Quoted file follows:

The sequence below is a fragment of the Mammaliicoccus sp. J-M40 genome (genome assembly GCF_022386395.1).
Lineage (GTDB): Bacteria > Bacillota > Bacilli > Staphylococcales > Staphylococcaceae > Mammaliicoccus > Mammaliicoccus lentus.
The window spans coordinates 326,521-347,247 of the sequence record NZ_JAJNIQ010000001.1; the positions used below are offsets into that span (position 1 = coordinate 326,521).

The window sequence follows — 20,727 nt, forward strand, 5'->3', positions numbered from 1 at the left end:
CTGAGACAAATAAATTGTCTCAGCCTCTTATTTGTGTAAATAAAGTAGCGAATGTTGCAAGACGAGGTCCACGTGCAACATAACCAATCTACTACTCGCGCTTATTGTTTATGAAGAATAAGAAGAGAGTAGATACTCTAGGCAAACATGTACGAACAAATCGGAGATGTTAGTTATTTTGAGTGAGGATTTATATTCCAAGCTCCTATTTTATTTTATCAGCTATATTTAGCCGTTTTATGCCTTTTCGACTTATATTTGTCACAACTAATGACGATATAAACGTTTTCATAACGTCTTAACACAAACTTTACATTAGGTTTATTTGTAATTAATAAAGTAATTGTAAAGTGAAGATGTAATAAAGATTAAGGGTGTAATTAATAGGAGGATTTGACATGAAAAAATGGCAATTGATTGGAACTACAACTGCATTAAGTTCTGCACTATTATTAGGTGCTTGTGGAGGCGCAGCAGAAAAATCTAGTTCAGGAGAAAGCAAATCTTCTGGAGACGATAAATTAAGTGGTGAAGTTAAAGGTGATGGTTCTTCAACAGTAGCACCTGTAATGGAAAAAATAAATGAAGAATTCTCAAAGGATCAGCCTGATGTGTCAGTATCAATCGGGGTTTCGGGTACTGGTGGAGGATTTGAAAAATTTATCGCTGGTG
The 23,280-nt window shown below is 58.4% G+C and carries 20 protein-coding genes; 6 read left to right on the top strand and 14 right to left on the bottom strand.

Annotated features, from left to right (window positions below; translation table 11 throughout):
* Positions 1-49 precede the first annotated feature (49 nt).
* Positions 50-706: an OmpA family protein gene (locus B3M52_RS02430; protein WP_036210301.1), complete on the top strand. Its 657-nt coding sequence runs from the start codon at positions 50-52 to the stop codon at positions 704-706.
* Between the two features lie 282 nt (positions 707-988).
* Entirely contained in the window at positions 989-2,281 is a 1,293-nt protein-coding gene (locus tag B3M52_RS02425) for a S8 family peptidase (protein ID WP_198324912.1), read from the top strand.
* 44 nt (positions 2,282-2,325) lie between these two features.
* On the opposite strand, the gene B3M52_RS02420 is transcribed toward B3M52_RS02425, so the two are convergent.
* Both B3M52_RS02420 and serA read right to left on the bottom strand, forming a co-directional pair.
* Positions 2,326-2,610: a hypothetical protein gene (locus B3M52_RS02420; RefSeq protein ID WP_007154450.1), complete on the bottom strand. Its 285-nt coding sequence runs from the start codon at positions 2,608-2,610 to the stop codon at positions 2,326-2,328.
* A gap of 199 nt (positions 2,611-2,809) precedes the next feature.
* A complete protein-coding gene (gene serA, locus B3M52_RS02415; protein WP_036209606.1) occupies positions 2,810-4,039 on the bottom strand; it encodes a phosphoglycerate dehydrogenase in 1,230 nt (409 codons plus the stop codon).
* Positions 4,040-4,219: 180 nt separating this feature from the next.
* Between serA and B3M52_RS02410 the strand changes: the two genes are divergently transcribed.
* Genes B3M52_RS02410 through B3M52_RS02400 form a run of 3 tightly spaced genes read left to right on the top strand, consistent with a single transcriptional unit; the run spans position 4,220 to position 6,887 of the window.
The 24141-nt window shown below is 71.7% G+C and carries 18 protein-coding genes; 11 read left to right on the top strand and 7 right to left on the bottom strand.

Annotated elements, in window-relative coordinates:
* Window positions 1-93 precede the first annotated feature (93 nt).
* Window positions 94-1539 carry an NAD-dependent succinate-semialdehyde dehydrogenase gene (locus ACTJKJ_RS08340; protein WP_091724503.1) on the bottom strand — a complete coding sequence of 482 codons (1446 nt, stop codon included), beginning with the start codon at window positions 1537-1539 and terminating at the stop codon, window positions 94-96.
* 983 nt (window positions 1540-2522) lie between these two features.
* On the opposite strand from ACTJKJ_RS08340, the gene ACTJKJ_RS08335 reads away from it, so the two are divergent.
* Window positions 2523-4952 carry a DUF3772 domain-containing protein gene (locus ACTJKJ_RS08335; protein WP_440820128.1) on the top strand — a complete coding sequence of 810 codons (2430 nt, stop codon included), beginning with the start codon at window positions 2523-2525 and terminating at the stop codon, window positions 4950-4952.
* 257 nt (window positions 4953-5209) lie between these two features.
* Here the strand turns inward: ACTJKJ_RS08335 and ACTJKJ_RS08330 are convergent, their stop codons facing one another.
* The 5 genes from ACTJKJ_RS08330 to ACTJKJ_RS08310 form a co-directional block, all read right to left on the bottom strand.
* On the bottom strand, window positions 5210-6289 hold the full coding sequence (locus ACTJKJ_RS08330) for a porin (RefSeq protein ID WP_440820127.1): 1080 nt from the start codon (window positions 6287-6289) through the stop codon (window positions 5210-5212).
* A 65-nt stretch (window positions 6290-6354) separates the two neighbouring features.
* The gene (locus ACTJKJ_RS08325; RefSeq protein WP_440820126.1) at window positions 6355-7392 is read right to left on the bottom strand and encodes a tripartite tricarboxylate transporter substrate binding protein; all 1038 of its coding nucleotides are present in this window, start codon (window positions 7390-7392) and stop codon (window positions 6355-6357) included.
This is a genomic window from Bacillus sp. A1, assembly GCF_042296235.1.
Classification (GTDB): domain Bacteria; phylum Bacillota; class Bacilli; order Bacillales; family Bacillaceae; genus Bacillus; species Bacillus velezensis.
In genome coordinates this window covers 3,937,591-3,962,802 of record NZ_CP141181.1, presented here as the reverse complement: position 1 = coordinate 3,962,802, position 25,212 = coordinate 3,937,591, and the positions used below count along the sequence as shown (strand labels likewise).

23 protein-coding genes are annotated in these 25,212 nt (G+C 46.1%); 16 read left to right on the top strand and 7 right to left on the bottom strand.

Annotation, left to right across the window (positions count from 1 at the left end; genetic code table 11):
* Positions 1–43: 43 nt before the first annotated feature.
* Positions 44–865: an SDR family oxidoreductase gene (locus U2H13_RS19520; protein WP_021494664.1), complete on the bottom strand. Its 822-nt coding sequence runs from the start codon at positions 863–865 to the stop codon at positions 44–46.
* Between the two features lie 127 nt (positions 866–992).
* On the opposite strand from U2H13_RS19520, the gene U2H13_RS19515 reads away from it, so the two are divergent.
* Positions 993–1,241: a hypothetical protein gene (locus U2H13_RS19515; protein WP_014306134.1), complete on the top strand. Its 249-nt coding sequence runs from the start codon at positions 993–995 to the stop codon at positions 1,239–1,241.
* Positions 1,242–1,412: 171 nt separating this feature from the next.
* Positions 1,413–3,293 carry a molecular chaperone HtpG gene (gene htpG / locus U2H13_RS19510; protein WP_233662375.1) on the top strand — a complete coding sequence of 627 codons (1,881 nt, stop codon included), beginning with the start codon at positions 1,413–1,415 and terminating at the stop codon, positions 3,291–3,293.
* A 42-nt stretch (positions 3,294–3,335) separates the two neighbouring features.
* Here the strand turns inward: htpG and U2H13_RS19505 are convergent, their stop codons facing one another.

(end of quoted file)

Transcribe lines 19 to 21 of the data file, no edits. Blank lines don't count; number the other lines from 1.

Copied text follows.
* Between serA and B3M52_RS02410 the strand changes: the two genes are divergently transcribed.
* Genes B3M52_RS02410 through B3M52_RS02400 form a run of 3 tightly spaced genes read left to right on the top strand, consistent with a single transcriptional unit; the run spans position 4,220 to position 6,887 of the window.
The 24141-nt window shown below is 71.7% G+C and carries 18 protein-coding genes; 11 read left to right on the top strand and 7 right to left on the bottom strand.